Gaspar Noe


Is there a chance that current Hollywood it boy Ryan Gosling could be working with super weird Argentine director Gaspar Noé (Irréversible, Enter the Void) on his next project? If you listen to author Bret Easton Ellis (“American Psycho”), there is. Here’s the story so far: Ellis has been working on a screenplay for a while, it’s called The Golden Suicides, and it’s about the true story of artist couple Jeremy Blake and Theresa Duncan, who killed themselves back in 2007, allegedly after harassment from the Church of Scientology. Originally Gus Van Sant was meeting to come on and direct Ellis’s screenplay, but that fell apart for one reason or another, so eventually the job went to Noé. Now that there is a director in the bag, it’s time to find a leading actor, and Ellis seems to have his sights on Gosling. Recently he’s been taking to his Twitter account to tease followers about the fact that Gosling is close to signing on to the project. Last week he was saying things like, “Ryan Gosling is going to have to wait this year out and then win the Oscar for playing Jeremy Blake in The Golden Suicides,” and this week he’s been tweeting details of a meeting he, Gosling, and Noé had at the Chateau Marmont. In addition to talking about how good Gosling looks eating an apple, Ellis also stated, “Ryan came to meet Gaspar Noé who is directing The Golden Suicides. The 25 year-old broke up with […]



Horror director Larry Cohen has a number of memorable movies under his belt. He’s the guy responsible for cult movies like Black Caesar, It’s Alive, and the other, other werewolf movie from 1981 Full Moon High. But it’s his 1976 film God Told Me To, a movie about a series of murders committed by people who say they are following the instructions of God, that looks like it’s up for a remake. Who is trying to get their hands on the rights to a movie that deals with murder and religion like that? It’s best to let the story play out in the same words it did in a recent issue of Film Comment: “The 70-year-old Cohen mentioned that he had just come from a meeting with an interesting young Frenchman who was seeking the rights to remake God Told Me To. ‘What’s his name?’ inquired the staffer. ‘I don’t remember, but he gave me some DVDs of his films.’ The director rummaged in a bag and produced copies of Irreversible and Enter the Void.” That’s right, not only did a 70-year-old man not realize he was talking to Gaspar Noé, he now has been given copies of both Irreversible and Enter the Void, which he will watch with seemingly having no idea what to expect out of them. This story makes me smile. I hope that Cohen still has a strong love for the grotesque living inside of him.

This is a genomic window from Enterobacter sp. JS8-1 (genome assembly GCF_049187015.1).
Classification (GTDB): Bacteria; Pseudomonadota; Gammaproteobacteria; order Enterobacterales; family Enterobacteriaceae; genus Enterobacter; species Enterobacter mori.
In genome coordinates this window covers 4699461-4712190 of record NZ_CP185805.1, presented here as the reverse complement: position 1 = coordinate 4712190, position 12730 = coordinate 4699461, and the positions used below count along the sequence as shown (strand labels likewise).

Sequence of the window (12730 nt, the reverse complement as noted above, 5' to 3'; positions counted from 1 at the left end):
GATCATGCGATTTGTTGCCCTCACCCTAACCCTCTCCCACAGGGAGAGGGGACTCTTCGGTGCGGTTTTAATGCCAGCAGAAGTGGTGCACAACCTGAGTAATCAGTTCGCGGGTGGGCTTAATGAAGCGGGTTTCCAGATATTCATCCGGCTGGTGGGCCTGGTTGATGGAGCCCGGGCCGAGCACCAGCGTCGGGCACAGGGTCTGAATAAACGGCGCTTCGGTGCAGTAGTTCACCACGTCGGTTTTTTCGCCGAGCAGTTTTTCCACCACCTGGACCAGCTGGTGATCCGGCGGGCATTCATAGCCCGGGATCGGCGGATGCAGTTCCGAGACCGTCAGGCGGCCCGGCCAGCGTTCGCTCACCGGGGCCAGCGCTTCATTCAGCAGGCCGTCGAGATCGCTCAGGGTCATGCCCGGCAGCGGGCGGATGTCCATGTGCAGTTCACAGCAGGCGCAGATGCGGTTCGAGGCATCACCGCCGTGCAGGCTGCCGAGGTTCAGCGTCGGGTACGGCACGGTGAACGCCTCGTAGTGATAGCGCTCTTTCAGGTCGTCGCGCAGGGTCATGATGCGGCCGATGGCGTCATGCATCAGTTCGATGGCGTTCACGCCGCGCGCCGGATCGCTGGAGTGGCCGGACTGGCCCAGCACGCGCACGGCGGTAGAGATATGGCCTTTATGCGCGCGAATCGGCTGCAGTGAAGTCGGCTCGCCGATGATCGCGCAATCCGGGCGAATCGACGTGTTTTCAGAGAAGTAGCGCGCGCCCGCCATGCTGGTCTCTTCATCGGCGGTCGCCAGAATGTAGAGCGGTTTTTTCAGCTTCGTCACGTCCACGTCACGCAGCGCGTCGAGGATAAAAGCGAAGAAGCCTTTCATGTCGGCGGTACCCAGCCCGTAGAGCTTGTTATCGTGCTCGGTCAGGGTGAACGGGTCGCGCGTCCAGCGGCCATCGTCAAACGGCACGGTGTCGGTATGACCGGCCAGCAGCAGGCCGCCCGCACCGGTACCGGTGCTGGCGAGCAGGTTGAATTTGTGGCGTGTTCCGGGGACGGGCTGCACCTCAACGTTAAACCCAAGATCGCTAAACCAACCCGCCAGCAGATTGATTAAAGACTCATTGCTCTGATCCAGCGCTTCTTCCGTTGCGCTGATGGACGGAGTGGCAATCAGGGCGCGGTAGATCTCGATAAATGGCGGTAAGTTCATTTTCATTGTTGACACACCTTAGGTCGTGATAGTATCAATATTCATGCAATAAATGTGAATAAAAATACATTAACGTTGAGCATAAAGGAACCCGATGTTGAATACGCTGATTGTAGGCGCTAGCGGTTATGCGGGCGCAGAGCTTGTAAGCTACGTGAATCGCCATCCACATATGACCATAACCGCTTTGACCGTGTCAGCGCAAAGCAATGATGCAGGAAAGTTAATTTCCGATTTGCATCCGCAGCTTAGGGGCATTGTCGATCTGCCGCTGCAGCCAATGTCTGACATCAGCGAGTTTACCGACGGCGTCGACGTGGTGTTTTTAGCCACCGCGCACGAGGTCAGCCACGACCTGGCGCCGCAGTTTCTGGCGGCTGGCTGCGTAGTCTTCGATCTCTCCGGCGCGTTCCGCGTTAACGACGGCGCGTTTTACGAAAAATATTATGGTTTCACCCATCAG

What is Movie News After Dark? It’s a nightly column chronicling all that is good and true(ish) in the world. But enough gay banter, its author caught the new trailer for The Muppets this evening — it’s attached to Pirates of the Caribbean: On Stranger Tides — and it was adorable. Not Pirates, that wasn’t great, the Muppets trailer. Speaking of Muppets, here’s something sad… 21 years ago today, Jim Henson passed away. Our friends over at /Film are remembering him by posting a wonderful documentary called The World of Jim Henson. It’s worth your time, as you might imagine.



Today is Chuck Palahniuk‘s 49th birthday, which means that the writer and member of the Lost Generation gets to blow out some candle, eat some cake, and mail a few plastic lobsters to people. It also means that we get to take a look at the novels he’s written that still need to be made into movies. For those that don’t read our site on the weekends at all (because kites don’t fly themselves), we normally run this column every Saturday, but seeing how it’s a special occasion and seeing as how we don’t care much for rules, we figured it was a great time to comb through the Fight Club and Choke author’s stuff to celebrate it a bit. To that end, here are 9 Chuck Palahniuk books that are ripe for the movie picking.



We all know that film is a collaborative medium, but some films give the impression of such a strong singular vision as if the work itself were simply the direct projection of the director’s imagination onto the screen, with all the ease of such a vision achieved that my statement implies. With respect to Gaspar Noe’s Enter the Void, by “ease” I mean that the film is as much of a technical accomplishment as it is artistically ambitious.



This week’s Culture Warrior gives an exhaustive review of the decade that you won’t find anywhere else on the Interwebs.

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published: 01.28.2015
published: 01.28.2015
published: 01.28.2015
published: 01.27.2015

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